The involvement and experience of women in any new sphere of life can be the basis for changes in perspectives and the re-prioritization of values. Women’s contributions to the political processes of peace and post-conflict reconstruction in Bougainville acted as a catalyst to changes in perceptions regarding women as decision-makers. It challenged notions of gender equity and attitudes to inclusive political participation. Women's groups were instrumental in working for peace and reconciliation at local, national and international levels. Women created opportunities to stimulate dialogue, participated in peace talks and were part of the constitution building process. Despite their valuable and much recognized contributions women still found themselves greatly under-represented during the 2005 elections. This paper considers the political gains that occurred and their relationship to the engagement of women with political action in the post conflict era; however it will also underscore the reality of limitations to women’s participation. In doing so it takes into consideration the spaces women occupied within the conflict and post-conflict environments. Drawing on aspects of communitarianism as a window through which to frame the women’s movement, the paper reflects upon the development of women’s networks and their subsequent engagement with peace negotiations. Despite this involvement, like the greater majority of nations both rich and poor, political equity eludes the women of Bougainville. For women on the ground however, even the limited gains to date signal a positive trend for the future.
Introduction / Patricia Hart, Karen Weathermon, and Susan H. Armitage -- Weave and mend / Joanne B. Mulcahy -- Sense and responsibility, "la verdad es muda," and "olvidate de todo, menos de mi" / Maribel Sosa -- Of milk and miracles : nursing, the life drive, and subjectivity / Katherine Sutherland -- It takes a global village to raise a consciousness : a stretch of the imagination / Nancy Reincke -- Cherokee women / Roseanna Sneed -- Like a bamboo : representations of a Japanese war bride / Debbie Storrs -- Filming nana : some dilemmas of oral history on film / Connie Broughton -- Fragments from a family album / Shawn Michelle Smith -- Potties, pride, and pc : scenes from a lesbian mothers' group / Anne Aronson -- Gender issues in the Afghanistan diaspora : Nadia's story / Audrey C. Shalinsky -- From the Yazoo Mississippi Delta to the urban communities of the Midwest : conversations with rural African American women / Valerie Grim -- Walls and bridges : cultural mediation and the legacy of Ella Deloria / Janet L. Finn -- A (boarding) house is not a home : women's work and woman's worth on the margins of domesticity / Kari Boyd McBride -- "Broke in spirits" : death, depression, and endurance through writing / Pamela Riney-Kehrberg -- "It is hard to be born a woman but hopeless to be born a Chinese" : the life and times of Flora Belle Jan / Judy Yung -- Appendix: Alternative grouping by topic.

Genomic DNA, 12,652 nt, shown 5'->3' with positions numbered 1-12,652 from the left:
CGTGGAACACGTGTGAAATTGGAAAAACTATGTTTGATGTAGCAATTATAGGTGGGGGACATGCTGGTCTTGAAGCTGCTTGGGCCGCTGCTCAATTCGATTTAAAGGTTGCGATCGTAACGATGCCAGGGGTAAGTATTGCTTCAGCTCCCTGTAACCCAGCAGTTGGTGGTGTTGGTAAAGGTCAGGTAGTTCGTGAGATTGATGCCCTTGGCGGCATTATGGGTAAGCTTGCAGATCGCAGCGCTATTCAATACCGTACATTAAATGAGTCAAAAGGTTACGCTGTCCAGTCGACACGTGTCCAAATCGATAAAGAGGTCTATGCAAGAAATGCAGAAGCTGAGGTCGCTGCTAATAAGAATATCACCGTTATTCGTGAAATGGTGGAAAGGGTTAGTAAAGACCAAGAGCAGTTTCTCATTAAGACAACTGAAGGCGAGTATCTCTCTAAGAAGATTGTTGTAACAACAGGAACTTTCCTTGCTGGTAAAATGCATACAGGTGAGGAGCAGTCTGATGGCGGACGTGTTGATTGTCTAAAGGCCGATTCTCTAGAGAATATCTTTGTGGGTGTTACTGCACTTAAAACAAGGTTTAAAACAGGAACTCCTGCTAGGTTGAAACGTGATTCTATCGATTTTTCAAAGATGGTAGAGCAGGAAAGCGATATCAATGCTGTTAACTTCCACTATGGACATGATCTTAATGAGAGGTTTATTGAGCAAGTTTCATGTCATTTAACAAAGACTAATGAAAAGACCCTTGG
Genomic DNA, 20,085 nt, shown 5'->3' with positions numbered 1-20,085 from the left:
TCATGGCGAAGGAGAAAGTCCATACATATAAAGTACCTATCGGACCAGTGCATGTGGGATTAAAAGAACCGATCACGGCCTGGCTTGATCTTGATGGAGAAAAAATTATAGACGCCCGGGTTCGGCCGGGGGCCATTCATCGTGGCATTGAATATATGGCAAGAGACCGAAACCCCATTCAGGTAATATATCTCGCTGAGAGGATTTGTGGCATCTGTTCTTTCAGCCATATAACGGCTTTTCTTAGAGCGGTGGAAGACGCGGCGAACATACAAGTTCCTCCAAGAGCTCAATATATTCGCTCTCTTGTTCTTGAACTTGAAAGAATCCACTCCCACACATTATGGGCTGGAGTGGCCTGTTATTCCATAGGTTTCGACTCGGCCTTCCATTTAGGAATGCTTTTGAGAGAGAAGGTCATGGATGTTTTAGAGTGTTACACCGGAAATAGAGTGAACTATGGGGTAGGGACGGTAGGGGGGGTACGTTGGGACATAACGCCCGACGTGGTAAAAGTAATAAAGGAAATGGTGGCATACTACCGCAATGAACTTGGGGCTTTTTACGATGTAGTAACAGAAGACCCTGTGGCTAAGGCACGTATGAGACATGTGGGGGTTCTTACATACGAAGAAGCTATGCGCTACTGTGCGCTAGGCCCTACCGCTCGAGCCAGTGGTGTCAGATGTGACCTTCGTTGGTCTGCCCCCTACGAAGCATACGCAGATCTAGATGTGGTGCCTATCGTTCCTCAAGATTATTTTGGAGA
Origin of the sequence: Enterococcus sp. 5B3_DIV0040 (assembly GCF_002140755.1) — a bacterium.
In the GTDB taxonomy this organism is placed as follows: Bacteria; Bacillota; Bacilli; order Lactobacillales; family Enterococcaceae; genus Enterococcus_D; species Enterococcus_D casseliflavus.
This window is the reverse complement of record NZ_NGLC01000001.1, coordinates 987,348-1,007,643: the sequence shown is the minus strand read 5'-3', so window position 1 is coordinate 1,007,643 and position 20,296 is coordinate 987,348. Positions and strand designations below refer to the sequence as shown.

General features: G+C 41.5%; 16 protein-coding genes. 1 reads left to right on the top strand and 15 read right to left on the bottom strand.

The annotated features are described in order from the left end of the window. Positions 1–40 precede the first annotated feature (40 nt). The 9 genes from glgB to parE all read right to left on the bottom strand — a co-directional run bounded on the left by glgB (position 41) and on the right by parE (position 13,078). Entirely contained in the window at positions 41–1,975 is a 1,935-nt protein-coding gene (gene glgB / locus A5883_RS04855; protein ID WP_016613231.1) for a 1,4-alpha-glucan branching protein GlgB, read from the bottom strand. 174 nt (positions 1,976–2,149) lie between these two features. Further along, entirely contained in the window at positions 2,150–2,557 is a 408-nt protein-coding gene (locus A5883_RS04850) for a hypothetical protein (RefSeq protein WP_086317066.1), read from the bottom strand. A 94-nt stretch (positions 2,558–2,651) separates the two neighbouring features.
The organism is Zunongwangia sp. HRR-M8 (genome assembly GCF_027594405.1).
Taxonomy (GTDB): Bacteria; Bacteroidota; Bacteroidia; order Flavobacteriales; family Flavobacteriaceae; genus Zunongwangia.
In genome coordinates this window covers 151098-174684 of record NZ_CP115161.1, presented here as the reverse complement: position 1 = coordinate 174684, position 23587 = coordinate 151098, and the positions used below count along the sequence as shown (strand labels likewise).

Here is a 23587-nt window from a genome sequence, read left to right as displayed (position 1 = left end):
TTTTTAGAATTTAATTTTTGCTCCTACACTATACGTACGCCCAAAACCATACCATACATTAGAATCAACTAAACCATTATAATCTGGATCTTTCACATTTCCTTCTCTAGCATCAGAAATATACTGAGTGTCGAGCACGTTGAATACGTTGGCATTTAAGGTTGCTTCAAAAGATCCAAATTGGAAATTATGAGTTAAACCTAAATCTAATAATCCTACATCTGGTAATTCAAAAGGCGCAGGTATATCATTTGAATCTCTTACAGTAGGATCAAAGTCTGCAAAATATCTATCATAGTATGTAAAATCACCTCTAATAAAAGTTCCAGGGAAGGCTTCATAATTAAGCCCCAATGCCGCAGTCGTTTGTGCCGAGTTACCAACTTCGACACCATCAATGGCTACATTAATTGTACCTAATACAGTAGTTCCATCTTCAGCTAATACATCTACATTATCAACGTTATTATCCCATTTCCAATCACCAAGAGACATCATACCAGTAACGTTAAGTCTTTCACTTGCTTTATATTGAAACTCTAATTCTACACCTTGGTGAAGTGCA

This title argues that political parties fundamentally structure the ways in which women legislators represent women's interests. Using original election, sponsorship and roll call data across the US state chambers, Osborn shows how parties shape the policy alternatives women offer.